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Economy dictates financial evaluation Special To The Star-news | Sat, Nov 06 2010 12:00 PM

Financial losses in the aftermath of the economic crisis have forced many Americans to re-evaluate their savings plans. With many investors willing to accept lower returns in exchange for security, indexed annuities have grown in popularity as they protect principal while providing guaranteed cumulative interest-no matter the market dynamics.

An annuity is a contract with an insurance company that provides tax-deferred growth of principal with the option of guaranteed income-even for life.

Like a traditional annuity, an indexed annuity provides a guarantee of principal but with an interest crediting rate tied in part to the movement of an index such as the S&P 500. The benefit is a historically higher interest rate that provides effective protection against inflation.

Variable annuities, on the other hand, carry more risk. While the account value can appreciate more quickly, it still remains at risk.

"When it comes to retirement planning, people are weary, and rightfully so," said Chris Littlefield, president and chief executive officer of life insurance and annuity carrier Aviva USA. "While many remain hungry for returns on their savings, they want to shield themselves from potential losses that have become too common today."

As an insurance product, an indexed annuity provides safety and protection. There are, however, costs associated with this higher level of security. Nevertheless, indexed annuities generally cost less and provide similar rates of return when compared to other retirement savings products. The Wharton Financial Institutions Center recently determined that indexed annuity returns have been competitive with alternative portfolios but carry less risk.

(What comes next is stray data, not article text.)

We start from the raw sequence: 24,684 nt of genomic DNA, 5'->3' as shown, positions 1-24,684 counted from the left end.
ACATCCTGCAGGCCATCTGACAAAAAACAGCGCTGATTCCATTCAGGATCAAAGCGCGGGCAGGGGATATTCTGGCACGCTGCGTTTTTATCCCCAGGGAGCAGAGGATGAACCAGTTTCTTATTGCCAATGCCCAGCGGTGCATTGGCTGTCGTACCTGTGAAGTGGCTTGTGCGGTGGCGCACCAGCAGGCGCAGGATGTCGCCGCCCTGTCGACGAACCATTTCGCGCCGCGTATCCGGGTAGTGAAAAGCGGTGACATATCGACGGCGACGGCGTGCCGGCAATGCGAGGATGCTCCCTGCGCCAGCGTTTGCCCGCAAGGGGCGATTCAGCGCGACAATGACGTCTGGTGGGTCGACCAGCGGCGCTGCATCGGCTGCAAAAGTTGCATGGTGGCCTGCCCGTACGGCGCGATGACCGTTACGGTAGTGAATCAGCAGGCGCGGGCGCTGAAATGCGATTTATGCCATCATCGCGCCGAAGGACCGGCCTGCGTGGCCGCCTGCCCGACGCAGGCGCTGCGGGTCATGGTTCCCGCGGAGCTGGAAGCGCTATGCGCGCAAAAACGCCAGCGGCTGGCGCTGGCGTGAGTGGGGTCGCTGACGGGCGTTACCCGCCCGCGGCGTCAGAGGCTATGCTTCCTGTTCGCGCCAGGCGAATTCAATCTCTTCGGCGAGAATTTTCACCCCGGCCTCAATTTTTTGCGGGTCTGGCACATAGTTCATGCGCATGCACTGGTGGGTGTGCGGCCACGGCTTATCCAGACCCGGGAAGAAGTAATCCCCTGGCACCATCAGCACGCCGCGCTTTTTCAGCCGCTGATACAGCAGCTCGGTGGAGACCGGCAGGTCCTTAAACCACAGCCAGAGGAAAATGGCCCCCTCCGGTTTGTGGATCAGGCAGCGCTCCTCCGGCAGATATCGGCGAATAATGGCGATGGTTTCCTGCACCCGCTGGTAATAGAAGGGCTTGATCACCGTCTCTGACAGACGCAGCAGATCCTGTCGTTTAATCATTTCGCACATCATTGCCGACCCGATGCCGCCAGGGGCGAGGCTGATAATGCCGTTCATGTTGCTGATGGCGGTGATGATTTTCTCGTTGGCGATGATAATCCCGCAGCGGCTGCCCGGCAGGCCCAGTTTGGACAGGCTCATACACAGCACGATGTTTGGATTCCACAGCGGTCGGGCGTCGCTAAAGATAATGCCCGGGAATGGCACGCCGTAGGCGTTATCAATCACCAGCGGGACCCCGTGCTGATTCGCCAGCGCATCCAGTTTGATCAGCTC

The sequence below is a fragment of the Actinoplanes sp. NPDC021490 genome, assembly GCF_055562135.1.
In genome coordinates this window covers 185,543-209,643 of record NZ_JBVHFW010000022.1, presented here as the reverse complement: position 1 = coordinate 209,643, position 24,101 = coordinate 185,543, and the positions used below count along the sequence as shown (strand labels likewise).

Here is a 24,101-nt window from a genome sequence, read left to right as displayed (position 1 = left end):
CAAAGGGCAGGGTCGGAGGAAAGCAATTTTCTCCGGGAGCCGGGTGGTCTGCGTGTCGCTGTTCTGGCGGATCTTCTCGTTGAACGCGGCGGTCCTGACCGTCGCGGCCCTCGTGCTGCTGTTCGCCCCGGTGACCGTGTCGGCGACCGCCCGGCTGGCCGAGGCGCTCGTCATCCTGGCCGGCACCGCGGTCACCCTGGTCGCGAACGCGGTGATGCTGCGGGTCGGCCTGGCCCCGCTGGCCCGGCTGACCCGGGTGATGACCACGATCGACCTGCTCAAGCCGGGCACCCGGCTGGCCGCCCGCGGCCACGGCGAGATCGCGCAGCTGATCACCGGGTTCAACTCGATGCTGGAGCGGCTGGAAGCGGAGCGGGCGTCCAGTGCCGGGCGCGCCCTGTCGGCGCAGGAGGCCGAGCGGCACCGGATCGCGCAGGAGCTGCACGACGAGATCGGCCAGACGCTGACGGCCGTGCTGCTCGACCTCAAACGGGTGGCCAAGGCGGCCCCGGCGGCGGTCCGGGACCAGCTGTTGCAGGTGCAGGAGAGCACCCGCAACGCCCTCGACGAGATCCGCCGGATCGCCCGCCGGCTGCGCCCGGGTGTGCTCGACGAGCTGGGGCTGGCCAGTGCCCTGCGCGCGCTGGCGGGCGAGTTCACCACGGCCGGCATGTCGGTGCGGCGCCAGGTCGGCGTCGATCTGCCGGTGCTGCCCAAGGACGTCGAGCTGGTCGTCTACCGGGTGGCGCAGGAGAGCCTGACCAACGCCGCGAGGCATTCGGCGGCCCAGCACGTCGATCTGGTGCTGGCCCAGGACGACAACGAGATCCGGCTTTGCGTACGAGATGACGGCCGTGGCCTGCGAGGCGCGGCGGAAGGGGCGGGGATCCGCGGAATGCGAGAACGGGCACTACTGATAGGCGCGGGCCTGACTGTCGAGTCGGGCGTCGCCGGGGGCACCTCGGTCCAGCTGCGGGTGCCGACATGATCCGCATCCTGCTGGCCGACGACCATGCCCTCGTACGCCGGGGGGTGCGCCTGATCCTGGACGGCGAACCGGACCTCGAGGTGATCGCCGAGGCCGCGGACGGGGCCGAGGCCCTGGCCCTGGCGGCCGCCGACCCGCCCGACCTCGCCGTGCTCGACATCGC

Annuities are long-term savings vehicles and, like many tax-deferred financial products, there are some restrictions such as surrender fees-designed to discourage people from unnecessarily dipping into their savings. Meanwhile, most indexed annuities allow for the withdrawal of 5 to 10 percent of principal without penalty.

One of the key lessons arising from the recent financial crisis may be the importance of diversification. Indexed annuities should serve as one facet of a retirement plan, protecting a portion of assets while providing potential for long-term growth.

"While indexed annuities are beneficial, portfolio diversification is crucial," Littlefield notes. "Consumers should carefully consider all their options for retirement income with the help of a qualified expert."

As a record number of people enter retirement, many will be faced with converting savings into lifelong income. Indexed annuities can help deliver this desired "paycheck" while helping to secure a safe and comfortable retirement.

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